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Syrian Forces ready for ‘final battle’ against Islamic State.

The US-backed Syrian Democratic Forces said Saturday it had begun the “final battle” to oust the Islamic State group from the last scrap of territory it holds in eastern Syria.

IS overran large parts of the country and neighbouring Iraq in 2014, declaring a “caliphate” and imposing a severe version of Islamic law, but after various military offensives, only a fragment remains.

Backed by air strikes by the US-led coalition against IS, the Kurdish-Arab alliance has in recent months cornered the militants in a final pocket of territory in Syria’s eastern province of Deir Ezzor.

After a pause of more than a week to allow civilians to flee, the SDF said Saturday it had resumed the fight to seize the last four-square-kilometre (one-square-mile) patch from the militants.

“The SDF have launched the final battle to crush IS… in the village of Baghouz,” the SDF said in a statement.

“After ten days of evacuating more than 20,000 civilians… the battle was launched tonight” to wipe out the last remnants of the organisation, it said.

SDF spokesman Mustafa Bali told AFP: “The battle has started.”

“This battle will be sealed in the coming days,” he added.

Bali said there could be up to 600 IS fighters still inside the pocket, most of them foreigners.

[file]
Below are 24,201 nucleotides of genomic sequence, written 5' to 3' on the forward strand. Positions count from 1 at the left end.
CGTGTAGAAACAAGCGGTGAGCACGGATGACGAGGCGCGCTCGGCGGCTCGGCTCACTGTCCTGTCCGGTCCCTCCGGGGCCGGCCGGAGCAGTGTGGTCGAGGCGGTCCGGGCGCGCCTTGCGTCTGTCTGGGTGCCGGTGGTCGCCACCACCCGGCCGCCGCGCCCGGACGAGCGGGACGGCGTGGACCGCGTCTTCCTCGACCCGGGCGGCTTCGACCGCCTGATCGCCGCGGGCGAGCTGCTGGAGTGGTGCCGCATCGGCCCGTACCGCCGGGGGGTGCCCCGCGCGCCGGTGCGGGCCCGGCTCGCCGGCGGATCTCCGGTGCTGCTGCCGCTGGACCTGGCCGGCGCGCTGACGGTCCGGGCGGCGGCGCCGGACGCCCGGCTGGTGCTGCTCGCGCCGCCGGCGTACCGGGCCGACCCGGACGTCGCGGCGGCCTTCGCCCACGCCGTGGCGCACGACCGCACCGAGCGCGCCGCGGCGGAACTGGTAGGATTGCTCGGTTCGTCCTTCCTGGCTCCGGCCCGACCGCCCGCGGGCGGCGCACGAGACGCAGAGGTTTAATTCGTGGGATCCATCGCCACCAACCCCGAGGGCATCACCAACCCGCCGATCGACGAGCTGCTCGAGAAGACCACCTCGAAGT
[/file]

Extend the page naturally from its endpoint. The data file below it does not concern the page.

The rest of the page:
Hundreds of civilians are also believed to be inside.

“We have special units whose job it is to direct civilians to corridors they can cross” to safety, he said.

Near the battlefield, an SDF spokesman at the Omar oil field turned military base, said: “Progress is slow.”

He said that when the force detects movement from IS fighters, it bombs them, but added: “There have not been any major changes.”

At the height of its rule, IS controlled a territory the size of Britain.

But a series of separate military operations, including by the SDF, have left its proto-state in tatters.

On Thursday, the coalition said the “caliphate” had massively shrunk.

Major General Christopher Ghika, the coalition’s deputy commander, described the size of the last IS pocket as “now less than one per cent of the original caliphate”.

More than 37,000 people, mostly wives and children of militants, have fled IS territory since the SDF intensified its offensive in December, according to the Syrian Observatory for Human Rights.

The Britain-based war monitor has said that figure includes some 3,200 suspected militants.

The SDF launched an operation to expel IS from Deir Ezzor in September, and has slowly advanced against IS despite the militants putting up a fierce fightback.

In that time, more than 1,200 IS militants, more than 670 SDF fighters, and around 400 civilians have been killed in the fighting, the Observatory says.

Despite its caliphate being on the brink of collapse, IS still retains a presence in Syria’s vast Badia desert and has carried out deadly attacks in SDF-held territory.

Syria’s war has killed more than 360,000 people and displaced millions since it erupted in 2011 with the brutal repression of anti-government protests.

The country’s Kurds have largely stayed out of the civil war, instead of developing semi-autonomous institutions in northern and northeastern Syria.

The Kurdish People’s Protection Units (YPG) have formed the backbone of the US-backed SDF, but neighbouring Turkey sees them as “terrorists”.

The December announcement of a US troop pullout from Syria has seen Kurdish authorities scrambling to mend fences with the regime in Damascus.

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